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Publication numberUS4809408 A
Publication typeGrant
Application numberUS 07/098,919
Publication dateMar 7, 1989
Filing dateSep 21, 1987
Priority dateSep 21, 1987
Fee statusPaid
Publication number07098919, 098919, US 4809408 A, US 4809408A, US-A-4809408, US4809408 A, US4809408A
InventorsThomas C. Abrahamson
Original AssigneeAbrahamson Thomas C
Export CitationBiBTeX, EndNote, RefMan
External Links: USPTO, USPTO Assignment, Espacenet
Shielded wedge-type cable clamp
US 4809408 A
Abstract
A wedge-type cable clamp has an outer member providing an open-ended tapered recess receiving a wedge around which a cable is wrapped in the usual manner. The wedge projects beyond the larger end of the recess, and the sides of the outer member extend past the wedge to shield it against random accidental forces. A cut-out in the sides provides finger access for intentionally releasing the clamp.
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Claims(1)
I claim:
1. A cable clamp having an outer member defining an inner converging recess having large and small end openings, said outer member having substantially parallel sides extending beyond said large opening, and also including a wedge member receivable in said recess, and having a large arcuate end and a smaller end, and a converging configuration similar to that of said recess, said arcuate and smaller ends being joined by portions tangential to said arcuate end, wherein the improvement comprises:
a dimensional relationship between said recess and said wedge member wherein said large end of said wedge member extends beyond said large end opening of said recess at extreme penetration of said wedge member into said recess; and
said outer member sides extend opposite and beyond said wedge member larger end and having a terminal connection, said sides having a cut-out adjacent said wedge member larger end exposing a sufficient length of one of said tangential portions to provide manual access thereto, while shielding a major portion of said arcuate end.
Description
BACKGROUND OF THE INVENTION

Deep-water trolling for fish has generated a type of equipment commonly referred to as a "downrigger" system, which includes a reel of fine steel cable extending from a gunwale or stern mounting of the reel down to a sizeable weight that positions the bait at the desired depth. Pull-free clips on the weight or on the cable immediately adjacent to it hold the fish line temporarily until the bait has been hit, at which time the line is pulled free of the clip. The line then extends directly to the fishing pole for manipulation by the fortunate fisherman. The downrigger system should be easily attached and dismounted, since it is clearly undesireable to leave valuable equipment exposed during periods in which the boat is not in use. Obviously, this is facilitated by making the sections of the downrigger systems detachable from each other. The cable and reel form a unit for ease of handling, and the attachment of the cable to the weight forms a convenient point for separating the weight from the cable and reel. The cable is commonly connected to the weight with a swivel to allow for relative rotation between the weight and the cable under cable tension, and the attachment of the swivel to the cable has commonly been through the use of a wedge-type cable clamp. These devices have an outer member providing an open-ended tapered inner recess receiving a wedge having a side configuration similar to that of the taper of the recess. The cable is slipped end-wise into the gap between the wedge and the wall of the recess when the wedge is retracted somewhat out of the larger end of the recess. The cable is then wrapped around the end of the wedge, and back through the space between the wedge and the recess wall. A light push against the large end of the wedge tending to shove it into the recess, together with a pull on the cable, will lock the wedge into position with sufficient solidity to withstand the breaking strength of the cable.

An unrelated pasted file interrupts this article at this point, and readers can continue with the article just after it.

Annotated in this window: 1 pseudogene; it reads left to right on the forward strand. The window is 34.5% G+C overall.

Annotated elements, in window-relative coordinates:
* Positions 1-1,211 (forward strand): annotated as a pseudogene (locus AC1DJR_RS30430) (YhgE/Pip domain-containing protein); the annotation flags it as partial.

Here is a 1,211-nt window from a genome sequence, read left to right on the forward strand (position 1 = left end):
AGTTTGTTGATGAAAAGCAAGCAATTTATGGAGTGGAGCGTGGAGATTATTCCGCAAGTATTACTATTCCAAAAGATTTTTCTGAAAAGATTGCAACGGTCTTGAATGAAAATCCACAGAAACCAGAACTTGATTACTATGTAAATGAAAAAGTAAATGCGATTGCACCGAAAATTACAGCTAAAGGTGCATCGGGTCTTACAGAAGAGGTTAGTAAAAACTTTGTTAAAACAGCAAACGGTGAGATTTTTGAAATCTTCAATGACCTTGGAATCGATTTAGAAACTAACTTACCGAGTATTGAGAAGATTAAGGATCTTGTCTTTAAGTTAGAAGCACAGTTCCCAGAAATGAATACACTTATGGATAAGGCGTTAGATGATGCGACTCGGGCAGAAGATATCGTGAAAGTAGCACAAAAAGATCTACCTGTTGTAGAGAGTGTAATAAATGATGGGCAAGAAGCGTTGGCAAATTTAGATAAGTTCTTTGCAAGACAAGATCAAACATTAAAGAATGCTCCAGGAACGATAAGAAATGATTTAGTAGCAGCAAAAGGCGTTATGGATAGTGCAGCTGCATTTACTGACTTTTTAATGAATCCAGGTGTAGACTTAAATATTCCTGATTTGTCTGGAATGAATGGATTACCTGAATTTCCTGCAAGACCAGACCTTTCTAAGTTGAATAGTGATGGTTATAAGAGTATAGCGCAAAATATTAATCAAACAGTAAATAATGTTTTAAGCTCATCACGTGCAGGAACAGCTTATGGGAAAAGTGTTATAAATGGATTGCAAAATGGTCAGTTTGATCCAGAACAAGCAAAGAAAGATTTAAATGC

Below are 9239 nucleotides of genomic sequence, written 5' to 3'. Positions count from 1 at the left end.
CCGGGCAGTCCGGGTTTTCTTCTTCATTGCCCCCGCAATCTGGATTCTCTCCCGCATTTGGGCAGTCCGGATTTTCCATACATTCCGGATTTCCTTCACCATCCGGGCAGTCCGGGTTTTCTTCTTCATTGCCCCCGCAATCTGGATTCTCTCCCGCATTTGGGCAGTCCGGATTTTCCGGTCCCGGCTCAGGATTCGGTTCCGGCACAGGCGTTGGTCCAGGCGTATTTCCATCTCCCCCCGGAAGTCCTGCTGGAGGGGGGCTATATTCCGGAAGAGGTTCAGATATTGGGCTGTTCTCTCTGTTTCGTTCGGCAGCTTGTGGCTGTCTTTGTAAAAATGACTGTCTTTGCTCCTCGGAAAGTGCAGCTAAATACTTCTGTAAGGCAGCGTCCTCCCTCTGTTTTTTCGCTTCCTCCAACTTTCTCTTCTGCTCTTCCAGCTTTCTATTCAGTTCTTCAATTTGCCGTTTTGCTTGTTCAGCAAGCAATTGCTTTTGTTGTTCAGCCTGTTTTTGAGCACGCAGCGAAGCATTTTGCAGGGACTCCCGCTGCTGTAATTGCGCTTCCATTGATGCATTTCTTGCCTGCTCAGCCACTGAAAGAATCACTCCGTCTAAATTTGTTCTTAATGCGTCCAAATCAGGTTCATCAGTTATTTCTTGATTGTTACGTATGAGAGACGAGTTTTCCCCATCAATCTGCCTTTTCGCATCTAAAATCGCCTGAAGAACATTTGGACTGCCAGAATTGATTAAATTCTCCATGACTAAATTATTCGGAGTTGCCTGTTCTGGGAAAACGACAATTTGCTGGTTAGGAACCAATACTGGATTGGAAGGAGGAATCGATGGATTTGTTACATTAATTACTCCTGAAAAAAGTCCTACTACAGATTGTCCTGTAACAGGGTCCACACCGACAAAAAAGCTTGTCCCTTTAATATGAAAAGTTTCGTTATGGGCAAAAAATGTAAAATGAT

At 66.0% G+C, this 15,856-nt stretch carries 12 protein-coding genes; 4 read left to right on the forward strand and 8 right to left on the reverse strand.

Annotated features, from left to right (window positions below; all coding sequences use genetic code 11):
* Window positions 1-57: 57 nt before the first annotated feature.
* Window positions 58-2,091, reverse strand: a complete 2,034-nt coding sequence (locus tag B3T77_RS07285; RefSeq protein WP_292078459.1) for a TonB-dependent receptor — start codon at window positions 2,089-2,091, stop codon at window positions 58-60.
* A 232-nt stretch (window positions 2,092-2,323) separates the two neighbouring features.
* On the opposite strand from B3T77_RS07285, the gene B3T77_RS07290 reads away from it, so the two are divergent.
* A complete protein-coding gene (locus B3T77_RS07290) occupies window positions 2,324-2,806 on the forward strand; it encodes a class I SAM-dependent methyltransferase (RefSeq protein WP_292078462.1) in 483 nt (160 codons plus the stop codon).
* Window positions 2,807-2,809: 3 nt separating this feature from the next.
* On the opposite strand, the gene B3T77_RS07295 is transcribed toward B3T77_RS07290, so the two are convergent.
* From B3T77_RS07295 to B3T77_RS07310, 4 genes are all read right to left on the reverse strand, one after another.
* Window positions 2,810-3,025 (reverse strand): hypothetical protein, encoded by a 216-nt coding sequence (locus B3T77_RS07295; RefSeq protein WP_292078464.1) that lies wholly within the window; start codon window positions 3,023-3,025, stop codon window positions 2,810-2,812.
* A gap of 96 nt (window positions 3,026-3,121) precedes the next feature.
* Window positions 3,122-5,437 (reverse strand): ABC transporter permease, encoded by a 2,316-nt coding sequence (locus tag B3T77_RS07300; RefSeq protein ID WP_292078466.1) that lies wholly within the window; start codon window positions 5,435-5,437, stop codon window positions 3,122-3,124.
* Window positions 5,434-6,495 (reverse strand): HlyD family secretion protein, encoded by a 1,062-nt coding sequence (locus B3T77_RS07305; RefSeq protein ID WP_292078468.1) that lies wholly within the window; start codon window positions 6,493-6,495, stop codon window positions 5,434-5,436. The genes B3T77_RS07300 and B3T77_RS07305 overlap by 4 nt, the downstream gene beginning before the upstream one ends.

One problem with these common devices is their vulnerability to loosening the wedge action as a result of shock against the side of any projecting portions of the wedge. Completely covering the wedge produces a problem when it is necessary to disconnect the cable clamp when the system is no longer in use.

SUMMARY OF THE INVENTION

A wedge-type cable clamp has an outer member providing an open-ended tapered recess receiving a wedge around which a cable is wrapped. When the wedge is in clamping position, it is shielded by side extensions of the outer member which terminate well beyond the end of the wedge, where aligned holes are provided for receiving the cross pin of a conventional swivel connector. The side extensions of the outer member shield the projecting portions of the wedge, and are provided with a cutout giving finger access for intentionally releasing the wedge action.

DESCRIPTION OF THE DRAWINGS

FIG. 1 is a sectional elevation of the assembled device, with a cable wrapped around the wedge member, and with the wedge in a position prior to the application of substantial tension in the cable.

FIG. 2 is a top view of the outer member of the clamp.

FIG. 3 is an end view of the outer member.

FIG. 4 is an end view of the wedge.

DESCRIPTION OF THE PREFERRED EMBODIMENT